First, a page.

The ground layers (shitaji)
Ground layers (shitaji) is a basic structure that influences the durability and quality of lacquerware.
This kind of layers have also a protective function for the object base and sometimes is used as a decorative element.
The structure of the grounds depends on the lacquer decoration, on the nature of the object base and on the cheapness of the lacquerware.
As already explained in the urushi lacquer types page urushi lacquer is part of all stages of decorative production and this is also effective in the case of the preparation of the groud layers.
To explain it very simply, it is necessary to consider the ground layers as a buffer that connects the base support to the properly called “lacquering layers”.
Many different clay powders are used for the ground layers.
They can be different in color, hardness and grain size, according to the region and tradition origin.
There is a first base distintion for the clay powder used between jinoko and tonoko.
Jinoko is a coarse clay dust while Tonoko is a fine clay dust. These powders, combined with the raw lacquer (ki urushi), become part of the preparation layers, sometimes mixed in different percentages with each other.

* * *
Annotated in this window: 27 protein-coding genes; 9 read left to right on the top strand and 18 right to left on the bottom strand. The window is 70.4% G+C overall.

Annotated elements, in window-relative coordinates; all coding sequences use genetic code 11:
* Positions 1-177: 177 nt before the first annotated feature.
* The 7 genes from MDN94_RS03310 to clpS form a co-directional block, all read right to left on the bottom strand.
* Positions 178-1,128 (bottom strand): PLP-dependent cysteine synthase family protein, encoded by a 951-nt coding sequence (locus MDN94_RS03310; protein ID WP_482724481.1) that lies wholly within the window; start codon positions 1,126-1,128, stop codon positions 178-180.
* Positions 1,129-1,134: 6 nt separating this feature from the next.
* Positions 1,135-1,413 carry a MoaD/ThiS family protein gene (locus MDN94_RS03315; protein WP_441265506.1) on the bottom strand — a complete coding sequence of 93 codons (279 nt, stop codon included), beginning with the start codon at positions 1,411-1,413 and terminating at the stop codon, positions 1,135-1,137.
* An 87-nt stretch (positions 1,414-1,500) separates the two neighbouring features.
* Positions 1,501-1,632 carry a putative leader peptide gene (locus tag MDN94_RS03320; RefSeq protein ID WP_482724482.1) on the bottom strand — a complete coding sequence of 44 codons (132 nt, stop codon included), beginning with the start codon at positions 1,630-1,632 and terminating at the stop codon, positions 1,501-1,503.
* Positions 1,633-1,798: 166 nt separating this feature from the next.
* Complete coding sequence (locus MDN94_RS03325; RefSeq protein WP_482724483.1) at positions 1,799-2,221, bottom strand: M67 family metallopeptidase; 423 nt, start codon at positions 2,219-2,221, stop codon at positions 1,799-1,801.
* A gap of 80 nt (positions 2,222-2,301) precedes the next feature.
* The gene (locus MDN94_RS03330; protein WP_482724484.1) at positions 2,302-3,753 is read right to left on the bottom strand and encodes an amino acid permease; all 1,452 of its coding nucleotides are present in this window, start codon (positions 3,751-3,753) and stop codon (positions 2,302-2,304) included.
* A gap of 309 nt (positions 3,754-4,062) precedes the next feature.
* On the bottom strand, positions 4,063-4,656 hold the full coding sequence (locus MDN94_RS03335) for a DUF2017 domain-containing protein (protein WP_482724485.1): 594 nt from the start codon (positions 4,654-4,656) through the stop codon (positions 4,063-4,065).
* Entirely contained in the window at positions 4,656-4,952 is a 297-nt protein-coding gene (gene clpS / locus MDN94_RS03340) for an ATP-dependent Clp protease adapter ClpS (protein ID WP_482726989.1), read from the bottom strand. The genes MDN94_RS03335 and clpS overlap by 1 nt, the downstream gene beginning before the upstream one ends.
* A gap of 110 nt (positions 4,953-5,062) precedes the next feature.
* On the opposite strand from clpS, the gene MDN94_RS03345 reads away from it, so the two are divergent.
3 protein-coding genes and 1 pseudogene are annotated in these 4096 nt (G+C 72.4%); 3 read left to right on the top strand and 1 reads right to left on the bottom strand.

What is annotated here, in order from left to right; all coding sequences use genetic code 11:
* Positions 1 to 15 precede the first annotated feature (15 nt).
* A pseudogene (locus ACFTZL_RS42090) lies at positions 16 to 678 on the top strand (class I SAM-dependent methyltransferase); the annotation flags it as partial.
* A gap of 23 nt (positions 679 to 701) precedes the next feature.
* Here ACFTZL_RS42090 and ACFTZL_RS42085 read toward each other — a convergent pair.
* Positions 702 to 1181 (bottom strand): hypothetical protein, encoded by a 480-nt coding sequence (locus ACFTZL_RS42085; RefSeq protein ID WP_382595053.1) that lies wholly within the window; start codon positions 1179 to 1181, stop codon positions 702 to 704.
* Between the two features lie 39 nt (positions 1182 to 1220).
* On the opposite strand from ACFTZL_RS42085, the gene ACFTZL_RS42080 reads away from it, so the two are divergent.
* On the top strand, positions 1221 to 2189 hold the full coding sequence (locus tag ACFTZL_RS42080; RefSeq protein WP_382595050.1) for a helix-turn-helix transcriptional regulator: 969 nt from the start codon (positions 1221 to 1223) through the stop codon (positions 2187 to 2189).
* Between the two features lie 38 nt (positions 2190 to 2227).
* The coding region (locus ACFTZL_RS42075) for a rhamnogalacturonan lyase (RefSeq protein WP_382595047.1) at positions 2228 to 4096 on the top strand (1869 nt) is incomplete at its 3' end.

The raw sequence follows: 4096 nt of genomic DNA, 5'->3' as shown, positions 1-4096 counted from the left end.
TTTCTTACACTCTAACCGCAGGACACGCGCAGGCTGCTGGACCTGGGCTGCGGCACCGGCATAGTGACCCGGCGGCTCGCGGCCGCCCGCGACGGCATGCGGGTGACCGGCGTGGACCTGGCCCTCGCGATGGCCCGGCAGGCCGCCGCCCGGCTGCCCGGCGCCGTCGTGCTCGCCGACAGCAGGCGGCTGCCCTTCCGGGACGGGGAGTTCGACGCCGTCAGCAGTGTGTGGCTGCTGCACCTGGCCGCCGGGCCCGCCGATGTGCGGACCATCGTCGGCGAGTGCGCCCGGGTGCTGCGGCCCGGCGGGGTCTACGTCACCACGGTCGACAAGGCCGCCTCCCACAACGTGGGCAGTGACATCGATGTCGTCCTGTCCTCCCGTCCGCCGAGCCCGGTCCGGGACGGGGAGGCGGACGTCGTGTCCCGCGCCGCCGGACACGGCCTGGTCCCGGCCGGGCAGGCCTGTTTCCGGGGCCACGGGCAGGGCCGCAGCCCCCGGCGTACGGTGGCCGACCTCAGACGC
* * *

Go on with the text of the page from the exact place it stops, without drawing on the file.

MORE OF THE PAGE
There are various different ways of preparing the foundation layer but in all cases several urushi coatings, initially rough and then of increasing fineness, are applied before polishing.
Only after the foundation layer has been prepared does the application of urushi proper begin.
Summing up we can explain the basic sequence for the preparation of the ground layers as follows:
- lacquer layer (suikomidone) made up with ki urushi;
- coarse groung layer (jitsuke) made up with jinoko, water and ki urushi;
- medium ground layer (kirikotsuke) made up with jinoko and tonoko, water and ki urushi;
- first fine ground layer (sabitsuke) made up with tonoko, water and ki urushi;
- second fine ground layer (sabitsuke) made up with tonoko, water and ki urushi.
- last lacquer layer (suikomidone) made up with ki urushi;
All layers are applied with a spatula in coats from thicker to thinner.
The layers are dry or wet sanded how is illustraded in the imagine below.